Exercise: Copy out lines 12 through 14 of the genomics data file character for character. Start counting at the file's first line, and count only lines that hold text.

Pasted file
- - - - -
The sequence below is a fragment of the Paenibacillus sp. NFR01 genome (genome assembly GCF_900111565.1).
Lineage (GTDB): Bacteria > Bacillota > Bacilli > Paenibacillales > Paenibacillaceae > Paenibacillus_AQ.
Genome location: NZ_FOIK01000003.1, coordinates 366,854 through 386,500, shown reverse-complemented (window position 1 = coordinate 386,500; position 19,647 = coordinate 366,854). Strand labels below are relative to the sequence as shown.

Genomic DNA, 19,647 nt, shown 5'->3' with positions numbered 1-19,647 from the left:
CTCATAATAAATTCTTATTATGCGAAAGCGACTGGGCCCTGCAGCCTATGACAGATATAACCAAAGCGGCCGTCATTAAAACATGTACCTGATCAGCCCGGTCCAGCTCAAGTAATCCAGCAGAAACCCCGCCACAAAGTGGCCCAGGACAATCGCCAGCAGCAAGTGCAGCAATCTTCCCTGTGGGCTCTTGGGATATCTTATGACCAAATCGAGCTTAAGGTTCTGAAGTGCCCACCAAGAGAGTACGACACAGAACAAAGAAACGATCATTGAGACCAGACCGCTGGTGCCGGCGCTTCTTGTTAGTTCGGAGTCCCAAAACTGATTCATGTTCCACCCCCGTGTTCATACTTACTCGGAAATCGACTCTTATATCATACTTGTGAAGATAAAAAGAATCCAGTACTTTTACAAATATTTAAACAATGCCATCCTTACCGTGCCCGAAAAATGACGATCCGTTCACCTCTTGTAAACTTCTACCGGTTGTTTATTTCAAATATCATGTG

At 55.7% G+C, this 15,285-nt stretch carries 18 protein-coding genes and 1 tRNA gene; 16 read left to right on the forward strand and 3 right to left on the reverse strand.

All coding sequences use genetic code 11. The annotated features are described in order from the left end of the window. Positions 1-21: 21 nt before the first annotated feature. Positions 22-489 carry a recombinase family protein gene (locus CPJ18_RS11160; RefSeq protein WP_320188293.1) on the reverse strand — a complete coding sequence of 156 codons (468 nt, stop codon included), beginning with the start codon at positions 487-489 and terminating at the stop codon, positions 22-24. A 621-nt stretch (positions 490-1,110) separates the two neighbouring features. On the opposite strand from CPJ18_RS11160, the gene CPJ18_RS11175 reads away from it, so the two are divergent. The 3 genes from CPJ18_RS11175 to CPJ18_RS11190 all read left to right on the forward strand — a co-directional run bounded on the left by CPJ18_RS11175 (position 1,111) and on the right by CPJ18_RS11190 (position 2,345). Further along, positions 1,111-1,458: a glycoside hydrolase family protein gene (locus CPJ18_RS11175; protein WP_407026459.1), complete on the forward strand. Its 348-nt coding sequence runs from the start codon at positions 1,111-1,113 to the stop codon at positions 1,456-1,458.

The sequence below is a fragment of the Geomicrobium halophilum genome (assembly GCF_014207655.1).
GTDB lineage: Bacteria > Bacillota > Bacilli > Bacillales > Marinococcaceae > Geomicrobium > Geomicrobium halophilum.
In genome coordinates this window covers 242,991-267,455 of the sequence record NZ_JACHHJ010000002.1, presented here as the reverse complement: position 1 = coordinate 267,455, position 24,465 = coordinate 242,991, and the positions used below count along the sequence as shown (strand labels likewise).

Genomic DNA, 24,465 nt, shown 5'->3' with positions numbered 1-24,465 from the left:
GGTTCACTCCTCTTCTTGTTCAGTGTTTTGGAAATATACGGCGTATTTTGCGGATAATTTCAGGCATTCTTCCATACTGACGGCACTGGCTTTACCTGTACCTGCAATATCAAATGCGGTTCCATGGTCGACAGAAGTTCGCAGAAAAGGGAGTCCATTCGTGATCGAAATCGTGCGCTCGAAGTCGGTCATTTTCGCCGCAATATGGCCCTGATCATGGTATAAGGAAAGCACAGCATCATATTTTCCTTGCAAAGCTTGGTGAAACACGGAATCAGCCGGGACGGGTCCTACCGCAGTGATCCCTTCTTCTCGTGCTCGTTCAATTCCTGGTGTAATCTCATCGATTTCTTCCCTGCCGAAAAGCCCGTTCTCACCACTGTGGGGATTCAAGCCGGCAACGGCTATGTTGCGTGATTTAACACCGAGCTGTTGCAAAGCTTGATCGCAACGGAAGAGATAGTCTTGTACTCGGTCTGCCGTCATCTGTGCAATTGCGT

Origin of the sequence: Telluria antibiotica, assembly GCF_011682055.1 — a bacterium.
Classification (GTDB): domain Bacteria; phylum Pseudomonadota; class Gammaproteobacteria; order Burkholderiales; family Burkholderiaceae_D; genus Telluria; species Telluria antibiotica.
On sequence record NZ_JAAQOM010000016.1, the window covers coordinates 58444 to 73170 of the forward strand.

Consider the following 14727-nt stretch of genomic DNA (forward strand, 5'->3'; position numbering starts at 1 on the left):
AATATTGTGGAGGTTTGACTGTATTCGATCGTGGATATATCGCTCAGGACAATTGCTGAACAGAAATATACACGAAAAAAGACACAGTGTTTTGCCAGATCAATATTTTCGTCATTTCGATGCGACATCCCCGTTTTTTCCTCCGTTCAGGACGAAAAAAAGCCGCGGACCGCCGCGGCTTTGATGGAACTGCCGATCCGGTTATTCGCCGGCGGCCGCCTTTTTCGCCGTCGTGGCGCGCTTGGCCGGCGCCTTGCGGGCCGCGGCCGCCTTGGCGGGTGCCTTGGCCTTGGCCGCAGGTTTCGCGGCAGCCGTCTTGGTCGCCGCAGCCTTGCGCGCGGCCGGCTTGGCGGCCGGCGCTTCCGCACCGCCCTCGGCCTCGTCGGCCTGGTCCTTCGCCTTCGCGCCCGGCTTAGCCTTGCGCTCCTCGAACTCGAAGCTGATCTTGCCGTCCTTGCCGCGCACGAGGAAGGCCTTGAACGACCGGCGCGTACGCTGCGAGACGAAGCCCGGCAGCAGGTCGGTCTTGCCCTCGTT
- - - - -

GGTTCACTCCTCTTCTTGTTCAGTGTTTTGGAAATATACGGCGTATTTTGCGGATAATTTCAGGCATTCTTCCATACTGACGGCACTGGCTTTACCTGTACCTGCAATATCAAATGCGGTTCCATGGTCGACAGAAGTTCGCAGAAAAGGGAGTCCATTCGTGATCGAAATCGTGCGCTCGAAGTCGGTCATTTTCGCCGCAATATGGCCCTGATCATGGTATAAGGAAAGCACAGCATCATATTTTCCTTGCAAAGCTTGGTGAAACACGGAATCAGCCGGGACGGGTCCTACCGCAGTGATCCCTTCTTCTCGTGCTCGTTCAATTCCTGGTGTAATCTCATCGATTTCTTCCCTGCCGAAAAGCCCGTTCTCACCACTGTGGGGATTCAAGCCGGCAACGGCTATGTTGCGTGATTTAACACCGAGCTGTTGCAAAGCTTGATCGCAACGGAAGAGATAGTCTTGTACTCGGTCTGCCGTCATCTGTGCAATTGCGT

Origin of the sequence: Telluria antibiotica, assembly GCF_011682055.1 — a bacterium.
Classification (GTDB): domain Bacteria; phylum Pseudomonadota; class Gammaproteobacteria; order Burkholderiales; family Burkholderiaceae_D; genus Telluria; species Telluria antibiotica.